Early-onset alcohol dependence worse for cognitive functioning, finds study
Alcohol use disorder is attributing to a significant healthcare burden worldwide. Early-onset alcohol dependence is associated with more externalizing psychopathology and more cognitive dysfunction than late-onset alcohol dependence as shown by a recent study published in Indian Journal of Psychiatry by Das et al.
Alcohol use disorder (AUD) is a global problem and has a major contribution to both morbidity and mortality. It encompasses a wide range of disabilities both psychiatric and medical.
"Externalising symptoms" refers to a group of behavioral problems manifested as the outward behavior and negatively reacting to the external environment. They consist of hyperactive, disruptive, and aggressive behaviors which are generally evident in childhood and can also persist till adulthood.
In the field of cognition, executive functions form an important component that encompasses self-regulatory functions such as planning, cognitive flexibility, working memory, sense of time, and inhibition.It has been seen in various studies that patients with AUD have a poor performance in cognitive executive functions.
The present study hypothesed that the patients with early- onset alcohol dependence will have higher externalizing psychopathology scores and worse performance in the cognitive tests even after similar educational profile, duration of illness, and prescribing them the same medications, in comparison to those with late- onset alcohol dependence.
In this cross-sectional study carried out on patients attending the psychiatry unit of a tertiary care center of north India, a total of 57 patients with alcohol dependence were enrolled in the study. Patients were categorized into early-onset (onset before the age of 25 years) and late-onset (onset after the age of 25 years) alcohol dependence.
Patients were evaluated for the externalizing psychopathology (using SSAGA intravenous [IV]) and cognitive performance (using Wisconsin Card Sorting Test [WCST]. WCST is a test of the executive function used to study "abstraction ability" and "the ability to shift cognitive strategies." and continuous performance test [CPT]), The CPT measures a person's sustained attention, selective attention, and impulsivity. Comparison of sociodemographic, clinical variables as well as externalizing psychopathology and cognitive performance was done between early-onset and late-onset alcohol dependence.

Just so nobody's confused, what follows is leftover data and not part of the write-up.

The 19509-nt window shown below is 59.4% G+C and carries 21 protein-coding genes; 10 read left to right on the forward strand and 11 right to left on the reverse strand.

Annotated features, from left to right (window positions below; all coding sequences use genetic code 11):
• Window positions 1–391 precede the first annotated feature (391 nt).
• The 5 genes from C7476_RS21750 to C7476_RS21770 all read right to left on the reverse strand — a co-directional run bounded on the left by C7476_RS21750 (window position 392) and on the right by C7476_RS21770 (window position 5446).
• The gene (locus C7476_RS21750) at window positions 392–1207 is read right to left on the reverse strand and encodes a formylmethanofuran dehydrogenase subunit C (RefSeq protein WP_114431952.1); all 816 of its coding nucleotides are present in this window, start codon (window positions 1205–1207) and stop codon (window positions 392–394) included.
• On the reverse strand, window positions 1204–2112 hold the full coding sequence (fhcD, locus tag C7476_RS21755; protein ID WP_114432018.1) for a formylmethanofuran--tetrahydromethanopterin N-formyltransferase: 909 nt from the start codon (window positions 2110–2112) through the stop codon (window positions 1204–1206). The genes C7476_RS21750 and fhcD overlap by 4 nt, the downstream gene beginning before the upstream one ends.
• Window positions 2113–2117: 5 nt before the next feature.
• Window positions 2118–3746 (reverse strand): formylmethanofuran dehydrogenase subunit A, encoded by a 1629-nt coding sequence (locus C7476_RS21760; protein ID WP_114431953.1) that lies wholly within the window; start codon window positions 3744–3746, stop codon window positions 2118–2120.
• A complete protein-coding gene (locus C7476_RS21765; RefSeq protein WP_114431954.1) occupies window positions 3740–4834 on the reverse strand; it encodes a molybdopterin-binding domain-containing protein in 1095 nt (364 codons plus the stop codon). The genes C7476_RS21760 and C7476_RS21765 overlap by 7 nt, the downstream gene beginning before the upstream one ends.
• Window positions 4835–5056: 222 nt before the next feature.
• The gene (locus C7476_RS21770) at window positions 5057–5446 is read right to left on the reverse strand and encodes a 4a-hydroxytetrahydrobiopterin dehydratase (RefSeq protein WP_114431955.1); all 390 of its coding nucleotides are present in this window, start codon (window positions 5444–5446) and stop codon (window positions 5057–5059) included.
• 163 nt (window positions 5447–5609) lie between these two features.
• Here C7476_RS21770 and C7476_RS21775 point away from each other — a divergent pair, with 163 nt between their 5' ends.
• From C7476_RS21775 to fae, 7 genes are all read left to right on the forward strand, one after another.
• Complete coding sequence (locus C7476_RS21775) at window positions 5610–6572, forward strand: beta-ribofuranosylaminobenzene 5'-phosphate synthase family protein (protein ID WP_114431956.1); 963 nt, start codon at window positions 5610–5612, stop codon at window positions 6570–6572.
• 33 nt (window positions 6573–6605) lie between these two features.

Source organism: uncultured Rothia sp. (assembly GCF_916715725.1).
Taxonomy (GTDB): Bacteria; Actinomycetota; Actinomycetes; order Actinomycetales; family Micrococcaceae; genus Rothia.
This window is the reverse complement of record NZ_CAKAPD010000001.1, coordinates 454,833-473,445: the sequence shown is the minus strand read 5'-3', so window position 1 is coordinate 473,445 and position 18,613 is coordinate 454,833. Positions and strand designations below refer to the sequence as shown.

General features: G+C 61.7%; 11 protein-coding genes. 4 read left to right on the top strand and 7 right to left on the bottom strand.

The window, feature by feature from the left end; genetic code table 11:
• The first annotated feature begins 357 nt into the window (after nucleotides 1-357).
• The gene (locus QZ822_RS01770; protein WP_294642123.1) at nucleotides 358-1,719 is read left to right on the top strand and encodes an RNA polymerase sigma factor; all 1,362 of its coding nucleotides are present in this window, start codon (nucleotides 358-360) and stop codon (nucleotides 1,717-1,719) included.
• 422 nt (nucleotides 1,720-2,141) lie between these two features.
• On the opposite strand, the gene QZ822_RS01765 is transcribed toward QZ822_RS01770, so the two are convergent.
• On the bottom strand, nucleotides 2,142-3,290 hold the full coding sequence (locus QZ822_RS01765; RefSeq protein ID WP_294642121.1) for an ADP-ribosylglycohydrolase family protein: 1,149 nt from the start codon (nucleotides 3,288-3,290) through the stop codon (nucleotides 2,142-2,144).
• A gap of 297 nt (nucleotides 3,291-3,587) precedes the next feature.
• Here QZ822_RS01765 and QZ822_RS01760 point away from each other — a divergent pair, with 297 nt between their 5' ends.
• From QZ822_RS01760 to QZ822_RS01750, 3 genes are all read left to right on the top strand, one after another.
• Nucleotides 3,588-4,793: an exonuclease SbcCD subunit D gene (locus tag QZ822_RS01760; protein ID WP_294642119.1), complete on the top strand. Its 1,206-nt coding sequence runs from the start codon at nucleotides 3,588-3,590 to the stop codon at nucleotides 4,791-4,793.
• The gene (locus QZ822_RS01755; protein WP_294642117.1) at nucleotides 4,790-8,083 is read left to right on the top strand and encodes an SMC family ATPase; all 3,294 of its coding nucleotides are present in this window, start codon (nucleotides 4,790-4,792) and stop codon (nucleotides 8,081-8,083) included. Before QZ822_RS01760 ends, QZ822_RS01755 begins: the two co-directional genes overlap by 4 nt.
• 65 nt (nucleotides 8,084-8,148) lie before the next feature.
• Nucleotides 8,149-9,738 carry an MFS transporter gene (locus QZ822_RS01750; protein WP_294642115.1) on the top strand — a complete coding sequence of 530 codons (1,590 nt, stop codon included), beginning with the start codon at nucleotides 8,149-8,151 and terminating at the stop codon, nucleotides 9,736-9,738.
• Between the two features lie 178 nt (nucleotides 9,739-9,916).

A total number of 57 patients were finally enrolled in the study, out of which 26 were early onset and 31 were of late onset. All the patients were of male gender, majority of them were from the age group 26 to 35 years.
The externalizing psychopathology scores were compared between the two groups as obtained from SSAGA- IV. The early-onset group of alcohol dependence was found to have higher externalizing psychopathology as compared to late onset. Comparing the mean scores of the WCST between the early-onset and late-onset group showed a poorer performance by the early-onset group in all the parameters. On CPT, there was significantly more errors of omission in the early-onset group in comparison to their late-onset counterparts.
It was seen that in all the 6 domains and the total score the early-onset group had a higher mean score with the difference being statistically significant in all domains.
It was thus concluded that patients with early- onset alcohol dependence have higher externalizing psychopathology and more cognitive deficits in comparison to those with late- onset alcohol dependence. Further, research in a larger sample will help in establishing the relationship between externalizing psychopathology and cognitive performance in different subgroups of alcohol dependence.
Source: Indian Journal of Psychiatry: 10.4103/psychiatry.IndianJPsychiatry_462_20